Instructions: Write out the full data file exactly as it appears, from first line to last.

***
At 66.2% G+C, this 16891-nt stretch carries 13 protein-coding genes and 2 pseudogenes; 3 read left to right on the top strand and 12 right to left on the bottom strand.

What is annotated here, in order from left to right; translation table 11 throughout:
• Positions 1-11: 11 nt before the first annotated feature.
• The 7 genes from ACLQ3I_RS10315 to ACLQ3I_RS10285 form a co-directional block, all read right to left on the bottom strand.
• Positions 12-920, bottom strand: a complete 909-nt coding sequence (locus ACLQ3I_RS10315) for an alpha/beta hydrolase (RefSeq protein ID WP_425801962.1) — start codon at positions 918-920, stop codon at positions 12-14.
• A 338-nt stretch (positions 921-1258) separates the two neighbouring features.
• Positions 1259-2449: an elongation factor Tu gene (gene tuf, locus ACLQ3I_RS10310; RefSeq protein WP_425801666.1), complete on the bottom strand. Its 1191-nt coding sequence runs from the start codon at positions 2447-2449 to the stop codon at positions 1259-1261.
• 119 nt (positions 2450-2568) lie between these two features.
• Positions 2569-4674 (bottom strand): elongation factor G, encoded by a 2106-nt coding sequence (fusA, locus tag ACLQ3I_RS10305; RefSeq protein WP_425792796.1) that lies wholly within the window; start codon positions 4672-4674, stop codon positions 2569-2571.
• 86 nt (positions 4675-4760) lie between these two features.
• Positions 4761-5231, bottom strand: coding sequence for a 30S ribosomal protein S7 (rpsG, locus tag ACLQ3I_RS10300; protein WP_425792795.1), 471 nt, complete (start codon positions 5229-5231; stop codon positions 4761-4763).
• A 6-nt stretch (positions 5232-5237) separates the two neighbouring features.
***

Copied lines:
At 66.2% G+C, this 16891-nt stretch carries 13 protein-coding genes and 2 pseudogenes; 3 read left to right on the top strand and 12 right to left on the bottom strand.

What is annotated here, in order from left to right; translation table 11 throughout:
• Positions 1-11: 11 nt before the first annotated feature.
• The 7 genes from ACLQ3I_RS10315 to ACLQ3I_RS10285 form a co-directional block, all read right to left on the bottom strand.
• Positions 12-920, bottom strand: a complete 909-nt coding sequence (locus ACLQ3I_RS10315) for an alpha/beta hydrolase (RefSeq protein ID WP_425801962.1) — start codon at positions 918-920, stop codon at positions 12-14.
• A 338-nt stretch (positions 921-1258) separates the two neighbouring features.
• Positions 1259-2449: an elongation factor Tu gene (gene tuf, locus ACLQ3I_RS10310; RefSeq protein WP_425801666.1), complete on the bottom strand. Its 1191-nt coding sequence runs from the start codon at positions 2447-2449 to the stop codon at positions 1259-1261.
• 119 nt (positions 2450-2568) lie between these two features.
• Positions 2569-4674 (bottom strand): elongation factor G, encoded by a 2106-nt coding sequence (fusA, locus tag ACLQ3I_RS10305; RefSeq protein WP_425792796.1) that lies wholly within the window; start codon positions 4672-4674, stop codon positions 2569-2571.
• 86 nt (positions 4675-4760) lie between these two features.
• Positions 4761-5231, bottom strand: coding sequence for a 30S ribosomal protein S7 (rpsG, locus tag ACLQ3I_RS10300; protein WP_425792795.1), 471 nt, complete (start codon positions 5229-5231; stop codon positions 4761-4763).
• A 6-nt stretch (positions 5232-5237) separates the two neighbouring features.